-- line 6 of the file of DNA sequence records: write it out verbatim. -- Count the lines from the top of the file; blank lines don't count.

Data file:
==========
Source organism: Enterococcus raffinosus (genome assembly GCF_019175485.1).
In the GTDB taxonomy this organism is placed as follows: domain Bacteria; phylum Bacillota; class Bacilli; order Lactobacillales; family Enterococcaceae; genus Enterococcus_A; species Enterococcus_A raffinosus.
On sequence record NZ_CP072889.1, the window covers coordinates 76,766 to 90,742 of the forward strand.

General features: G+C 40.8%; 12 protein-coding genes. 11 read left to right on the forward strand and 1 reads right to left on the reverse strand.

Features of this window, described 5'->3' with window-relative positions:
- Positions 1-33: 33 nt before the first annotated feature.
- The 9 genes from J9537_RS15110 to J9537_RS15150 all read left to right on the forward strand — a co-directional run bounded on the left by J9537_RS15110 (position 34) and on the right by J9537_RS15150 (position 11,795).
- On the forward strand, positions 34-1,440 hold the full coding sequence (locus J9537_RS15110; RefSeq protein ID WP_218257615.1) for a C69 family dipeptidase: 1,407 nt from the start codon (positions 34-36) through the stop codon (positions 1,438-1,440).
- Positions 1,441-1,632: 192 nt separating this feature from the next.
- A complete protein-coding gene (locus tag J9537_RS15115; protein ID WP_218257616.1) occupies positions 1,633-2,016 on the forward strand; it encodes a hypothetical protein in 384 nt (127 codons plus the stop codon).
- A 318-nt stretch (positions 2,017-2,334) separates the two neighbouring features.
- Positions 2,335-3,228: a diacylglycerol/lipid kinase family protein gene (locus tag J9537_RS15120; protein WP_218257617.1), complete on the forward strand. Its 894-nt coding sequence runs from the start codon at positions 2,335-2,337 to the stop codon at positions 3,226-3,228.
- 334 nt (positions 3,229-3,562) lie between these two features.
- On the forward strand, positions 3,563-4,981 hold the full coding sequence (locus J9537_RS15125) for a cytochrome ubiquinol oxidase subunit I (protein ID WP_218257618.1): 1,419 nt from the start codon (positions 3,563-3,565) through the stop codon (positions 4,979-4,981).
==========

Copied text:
- Positions 1-33: 33 nt before the first annotated feature.